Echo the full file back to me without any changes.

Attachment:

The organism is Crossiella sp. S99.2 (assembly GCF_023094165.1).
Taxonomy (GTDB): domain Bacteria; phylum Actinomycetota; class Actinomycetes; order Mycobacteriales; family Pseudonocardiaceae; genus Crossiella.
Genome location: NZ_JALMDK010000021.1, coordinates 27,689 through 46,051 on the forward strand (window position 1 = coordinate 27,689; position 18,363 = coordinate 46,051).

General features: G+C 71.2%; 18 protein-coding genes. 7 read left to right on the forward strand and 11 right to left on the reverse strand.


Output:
The organism is Crossiella sp. S99.2 (assembly GCF_023094165.1).
Taxonomy (GTDB): domain Bacteria; phylum Actinomycetota; class Actinomycetes; order Mycobacteriales; family Pseudonocardiaceae; genus Crossiella.
Genome location: NZ_JALMDK010000021.1, coordinates 27,689 through 46,051 on the forward strand (window position 1 = coordinate 27,689; position 18,363 = coordinate 46,051).

General features: G+C 71.2%; 18 protein-coding genes. 7 read left to right on the forward strand and 11 right to left on the reverse strand.